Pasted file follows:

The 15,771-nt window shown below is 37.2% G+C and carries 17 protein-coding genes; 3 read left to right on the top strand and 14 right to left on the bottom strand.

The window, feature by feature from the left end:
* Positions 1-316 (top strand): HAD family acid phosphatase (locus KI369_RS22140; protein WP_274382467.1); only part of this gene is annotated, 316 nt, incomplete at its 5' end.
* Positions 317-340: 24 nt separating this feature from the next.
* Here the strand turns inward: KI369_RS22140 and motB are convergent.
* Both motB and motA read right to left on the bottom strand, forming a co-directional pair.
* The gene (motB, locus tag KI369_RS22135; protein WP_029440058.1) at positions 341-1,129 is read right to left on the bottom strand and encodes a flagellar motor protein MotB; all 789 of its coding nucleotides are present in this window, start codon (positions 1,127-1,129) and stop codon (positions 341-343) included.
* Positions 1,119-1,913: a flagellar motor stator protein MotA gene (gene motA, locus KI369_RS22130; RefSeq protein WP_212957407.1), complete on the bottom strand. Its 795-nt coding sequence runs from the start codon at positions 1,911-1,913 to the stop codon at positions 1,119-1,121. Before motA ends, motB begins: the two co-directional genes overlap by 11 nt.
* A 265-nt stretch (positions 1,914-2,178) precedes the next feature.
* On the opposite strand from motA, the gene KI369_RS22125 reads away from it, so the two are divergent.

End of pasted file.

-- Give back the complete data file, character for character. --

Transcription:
The 15,771-nt window shown below is 37.2% G+C and carries 17 protein-coding genes; 3 read left to right on the top strand and 14 right to left on the bottom strand.

The window, feature by feature from the left end:
* Positions 1-316 (top strand): HAD family acid phosphatase (locus KI369_RS22140; protein WP_274382467.1); only part of this gene is annotated, 316 nt, incomplete at its 5' end.
* Positions 317-340: 24 nt separating this feature from the next.
* Here the strand turns inward: KI369_RS22140 and motB are convergent.
* Both motB and motA read right to left on the bottom strand, forming a co-directional pair.
* The gene (motB, locus tag KI369_RS22135; protein WP_029440058.1) at positions 341-1,129 is read right to left on the bottom strand and encodes a flagellar motor protein MotB; all 789 of its coding nucleotides are present in this window, start codon (positions 1,127-1,129) and stop codon (positions 341-343) included.
* Positions 1,119-1,913: a flagellar motor stator protein MotA gene (gene motA, locus KI369_RS22130; RefSeq protein WP_212957407.1), complete on the bottom strand. Its 795-nt coding sequence runs from the start codon at positions 1,911-1,913 to the stop codon at positions 1,119-1,121. Before motA ends, motB begins: the two co-directional genes overlap by 11 nt.
* A 265-nt stretch (positions 1,914-2,178) precedes the next feature.
* On the opposite strand from motA, the gene KI369_RS22125 reads away from it, so the two are divergent.